Role of capillary pericytes in the integration of spontaneous Ca2+ transients in the suburothelial microvasculature in situ of the mouse bladder

Hikaru Hashitani*, Retsu Mitsui, Kyoko Miwa-Nishimura, Michelle Lam

*Corresponding author for this work

Research output: Contribution to journalArticleResearchpeer-review

13 Citations (Scopus)

Abstract

Key points: In the bladder suburothelial microvasculature, pericytes in different microvascular segments develop spontaneous Ca2+ transients with or without associated constrictions. Spontaneous Ca2+ transients in pericytes of all microvascular segments primarily rely on the cycles of Ca2+ uptake and release by the sarco- and endoplasmic reticulum. The synchrony of spontaneous Ca2+ transients in capillary pericytes exclusively relies on the spread of depolarizations resulting from the opening of Ca2+-activated chloride channels (CaCCs) via gap junctions. CaCC-dependent depolarizations further activate L-type voltage-dependent Ca2+ channels as required for the synchrony of Ca2+ transients in pericytes of pre-capillary arterioles, post-capillary venules and venules. Capillary pericytes may drive spontaneous Ca2+ transients in pericytes within the suburothelial microvascular network by sending CaCC-dependent depolarizations via gap junctions. Abstract: Mural cells in the microvasculature of visceral organs develop spontaneous Ca2+ transients. However, the mechanisms underlying the integration of these Ca2+ transients within a microvascular unit remain to be clarified. In the present study, the origin of spontaneous Ca2+ transients and their propagation in the bladder suburothelial microvasculature were explored. Cal-520 fluorescence Ca2+ imaging and immunohistochemistry were carried out on mural cells using mice expressing red fluorescent protein (DsRed) under control of the NG2 promotor. NG2(+) pericytes in both pre-capillary arterioles (PCAs) and capillaries developed synchronous spontaneous Ca2+ transients. By contrast, although NG2-DsRed also labelled arteriolar smooth muscle cells, these cells remained quiescent. Both NG2(+) pericytes in post-capillary venules (PCVs) and NG2(–) venular pericytes exhibited propagated Ca2+ transients. L-type voltage-dependent Ca2+ channel (LVDCC) blockade with nifedipine prevented Ca2+ transients or disrupted their synchrony in PCA, PCV and venular pericytes without dis-synchronizing Ca2+ transients in capillary pericytes. Blockade of gap junctions with carbenoxolone or Ca2+-activated chloride channels (CaCCs) with 4,4′-diisothiocyanato-2,2′-stilbenedisulphonic acid disodium salt prevented Ca2+ transients in PCA and venular pericytes and disrupted the synchrony of Ca2+ transients in capillary and PCV pericytes. Spontaneous Ca2+ transients in pericytes of all microvascular segments were abolished or suppressed by cyclopiazonic acid, caffeine or tetracaine. The synchrony of Ca2+ transients in capillary pericytes arising from spontaneous Ca2+ release from the sarco- and endoplasmic reticulum appears to rely exclusively on CaCC activation, whereas subsequent LVDCC activation is required for the synchrony of Ca2+ transients in pericytes of other microvascular segments. Capillary pericytes may drive spontaneous activity in the suburothelial microvascular unit to facilitate capillary perfusion.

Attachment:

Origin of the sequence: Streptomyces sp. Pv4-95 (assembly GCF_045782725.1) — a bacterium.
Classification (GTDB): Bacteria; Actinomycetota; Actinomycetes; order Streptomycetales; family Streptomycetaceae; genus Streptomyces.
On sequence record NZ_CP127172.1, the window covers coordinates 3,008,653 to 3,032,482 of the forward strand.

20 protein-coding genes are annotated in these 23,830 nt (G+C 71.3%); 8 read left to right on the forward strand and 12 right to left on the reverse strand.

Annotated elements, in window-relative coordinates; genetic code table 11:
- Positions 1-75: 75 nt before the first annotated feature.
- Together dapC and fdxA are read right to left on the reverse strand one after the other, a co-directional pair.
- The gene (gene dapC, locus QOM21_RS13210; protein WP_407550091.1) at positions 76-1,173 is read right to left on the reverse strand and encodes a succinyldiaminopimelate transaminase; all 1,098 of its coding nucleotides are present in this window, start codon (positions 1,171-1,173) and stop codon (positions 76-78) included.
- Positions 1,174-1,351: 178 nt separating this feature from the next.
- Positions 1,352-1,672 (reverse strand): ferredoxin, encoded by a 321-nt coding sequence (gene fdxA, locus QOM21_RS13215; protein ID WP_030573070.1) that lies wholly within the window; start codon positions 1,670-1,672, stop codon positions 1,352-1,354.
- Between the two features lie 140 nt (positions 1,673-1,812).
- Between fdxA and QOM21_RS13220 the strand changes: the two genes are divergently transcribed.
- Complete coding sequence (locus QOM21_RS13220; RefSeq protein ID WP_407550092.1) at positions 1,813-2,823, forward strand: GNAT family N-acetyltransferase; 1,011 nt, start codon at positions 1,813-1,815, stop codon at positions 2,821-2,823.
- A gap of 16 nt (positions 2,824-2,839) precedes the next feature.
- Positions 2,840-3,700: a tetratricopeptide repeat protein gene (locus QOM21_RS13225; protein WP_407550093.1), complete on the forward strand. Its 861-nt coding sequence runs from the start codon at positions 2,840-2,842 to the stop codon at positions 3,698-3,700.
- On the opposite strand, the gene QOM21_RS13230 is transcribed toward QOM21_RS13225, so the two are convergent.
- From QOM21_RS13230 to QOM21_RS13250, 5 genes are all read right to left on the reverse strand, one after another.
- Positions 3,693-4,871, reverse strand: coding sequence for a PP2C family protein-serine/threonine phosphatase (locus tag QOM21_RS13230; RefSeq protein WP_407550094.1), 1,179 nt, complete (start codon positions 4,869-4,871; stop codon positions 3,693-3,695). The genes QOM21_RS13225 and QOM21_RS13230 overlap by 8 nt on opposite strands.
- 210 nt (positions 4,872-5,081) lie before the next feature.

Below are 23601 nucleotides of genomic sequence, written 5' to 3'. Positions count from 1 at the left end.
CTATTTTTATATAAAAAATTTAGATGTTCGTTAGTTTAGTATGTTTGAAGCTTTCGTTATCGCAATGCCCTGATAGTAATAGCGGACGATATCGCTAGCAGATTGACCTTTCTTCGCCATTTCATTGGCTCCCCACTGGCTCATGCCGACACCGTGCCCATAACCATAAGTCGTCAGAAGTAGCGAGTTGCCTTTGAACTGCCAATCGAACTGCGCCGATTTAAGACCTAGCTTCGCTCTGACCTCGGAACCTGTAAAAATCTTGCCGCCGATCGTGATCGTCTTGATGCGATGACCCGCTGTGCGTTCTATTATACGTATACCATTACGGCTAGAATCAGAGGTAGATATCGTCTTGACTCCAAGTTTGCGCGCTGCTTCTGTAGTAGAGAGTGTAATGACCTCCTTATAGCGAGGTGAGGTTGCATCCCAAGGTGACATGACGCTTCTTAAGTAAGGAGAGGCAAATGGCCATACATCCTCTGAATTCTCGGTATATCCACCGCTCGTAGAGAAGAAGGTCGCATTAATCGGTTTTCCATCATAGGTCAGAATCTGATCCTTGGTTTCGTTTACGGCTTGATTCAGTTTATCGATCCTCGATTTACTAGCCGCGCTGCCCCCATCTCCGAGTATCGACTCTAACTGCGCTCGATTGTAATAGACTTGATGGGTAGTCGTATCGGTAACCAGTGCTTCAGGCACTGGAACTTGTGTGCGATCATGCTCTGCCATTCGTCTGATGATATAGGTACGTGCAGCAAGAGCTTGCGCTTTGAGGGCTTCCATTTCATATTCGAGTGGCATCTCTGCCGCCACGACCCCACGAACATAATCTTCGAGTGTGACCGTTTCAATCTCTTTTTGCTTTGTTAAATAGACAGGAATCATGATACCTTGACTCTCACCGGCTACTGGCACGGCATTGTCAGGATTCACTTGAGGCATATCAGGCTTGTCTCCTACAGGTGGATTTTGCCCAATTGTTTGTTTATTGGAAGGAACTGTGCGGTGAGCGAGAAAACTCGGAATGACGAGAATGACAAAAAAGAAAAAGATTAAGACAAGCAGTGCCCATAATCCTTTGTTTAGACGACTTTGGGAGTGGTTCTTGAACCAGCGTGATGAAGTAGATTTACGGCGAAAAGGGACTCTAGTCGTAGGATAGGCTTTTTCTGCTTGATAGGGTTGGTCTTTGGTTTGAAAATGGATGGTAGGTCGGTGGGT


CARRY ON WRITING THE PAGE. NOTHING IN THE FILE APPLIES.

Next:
Original languageEnglish
Pages (from-to)3531-3552
Number of pages22
JournalJournal of Physiology
Volume596
Issue number16
DOIs
Publication statusPublished - 15 Aug 2018
Externally publishedYes

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